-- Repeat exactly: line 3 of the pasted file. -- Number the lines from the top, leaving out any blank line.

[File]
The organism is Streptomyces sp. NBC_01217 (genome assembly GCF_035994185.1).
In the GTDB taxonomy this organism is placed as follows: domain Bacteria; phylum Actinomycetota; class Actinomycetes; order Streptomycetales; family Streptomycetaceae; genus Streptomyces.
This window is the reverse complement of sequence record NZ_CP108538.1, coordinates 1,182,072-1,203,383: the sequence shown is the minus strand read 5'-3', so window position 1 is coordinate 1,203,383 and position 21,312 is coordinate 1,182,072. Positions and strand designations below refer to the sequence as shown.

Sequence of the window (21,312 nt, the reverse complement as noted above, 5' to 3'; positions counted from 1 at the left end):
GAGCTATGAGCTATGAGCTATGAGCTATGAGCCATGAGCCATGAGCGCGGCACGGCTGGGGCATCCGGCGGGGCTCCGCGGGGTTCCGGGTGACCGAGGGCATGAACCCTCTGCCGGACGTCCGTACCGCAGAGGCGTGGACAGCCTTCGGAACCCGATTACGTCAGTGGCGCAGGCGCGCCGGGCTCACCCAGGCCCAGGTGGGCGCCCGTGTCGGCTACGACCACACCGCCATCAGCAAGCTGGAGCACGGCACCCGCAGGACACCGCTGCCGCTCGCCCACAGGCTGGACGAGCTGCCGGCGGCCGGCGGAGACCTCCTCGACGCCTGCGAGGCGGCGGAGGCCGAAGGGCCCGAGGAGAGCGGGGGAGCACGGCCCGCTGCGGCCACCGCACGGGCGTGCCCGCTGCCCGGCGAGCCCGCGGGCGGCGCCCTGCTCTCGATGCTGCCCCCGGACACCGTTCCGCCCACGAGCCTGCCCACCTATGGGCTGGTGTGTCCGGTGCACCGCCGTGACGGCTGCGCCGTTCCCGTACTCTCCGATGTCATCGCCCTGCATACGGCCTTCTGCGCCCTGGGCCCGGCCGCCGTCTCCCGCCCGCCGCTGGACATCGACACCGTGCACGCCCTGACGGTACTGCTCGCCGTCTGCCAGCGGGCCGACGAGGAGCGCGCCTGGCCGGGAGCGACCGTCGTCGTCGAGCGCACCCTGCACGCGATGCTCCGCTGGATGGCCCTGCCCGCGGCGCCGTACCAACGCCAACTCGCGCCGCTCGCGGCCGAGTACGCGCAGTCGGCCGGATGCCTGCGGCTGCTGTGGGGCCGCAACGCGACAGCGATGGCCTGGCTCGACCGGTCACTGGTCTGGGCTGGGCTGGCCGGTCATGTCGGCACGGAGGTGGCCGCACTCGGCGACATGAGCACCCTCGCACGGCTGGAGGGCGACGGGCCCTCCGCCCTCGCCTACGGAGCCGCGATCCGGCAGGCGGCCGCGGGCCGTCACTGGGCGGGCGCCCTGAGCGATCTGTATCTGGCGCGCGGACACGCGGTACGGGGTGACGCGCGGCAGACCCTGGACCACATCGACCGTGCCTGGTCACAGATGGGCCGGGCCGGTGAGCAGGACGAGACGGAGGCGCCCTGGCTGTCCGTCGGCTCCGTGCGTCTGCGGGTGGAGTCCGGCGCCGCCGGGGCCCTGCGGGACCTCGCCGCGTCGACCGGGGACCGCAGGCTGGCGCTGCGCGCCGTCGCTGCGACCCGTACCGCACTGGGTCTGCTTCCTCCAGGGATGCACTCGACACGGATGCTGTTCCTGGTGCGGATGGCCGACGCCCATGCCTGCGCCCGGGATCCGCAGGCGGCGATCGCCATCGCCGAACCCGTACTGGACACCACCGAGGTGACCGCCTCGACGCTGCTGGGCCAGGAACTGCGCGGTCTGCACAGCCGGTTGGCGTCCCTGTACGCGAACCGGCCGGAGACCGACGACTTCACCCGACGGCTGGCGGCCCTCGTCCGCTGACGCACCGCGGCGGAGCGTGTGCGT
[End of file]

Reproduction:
This window is the reverse complement of sequence record NZ_CP108538.1, coordinates 1,182,072-1,203,383: the sequence shown is the minus strand read 5'-3', so window position 1 is coordinate 1,203,383 and position 21,312 is coordinate 1,182,072. Positions and strand designations below refer to the sequence as shown.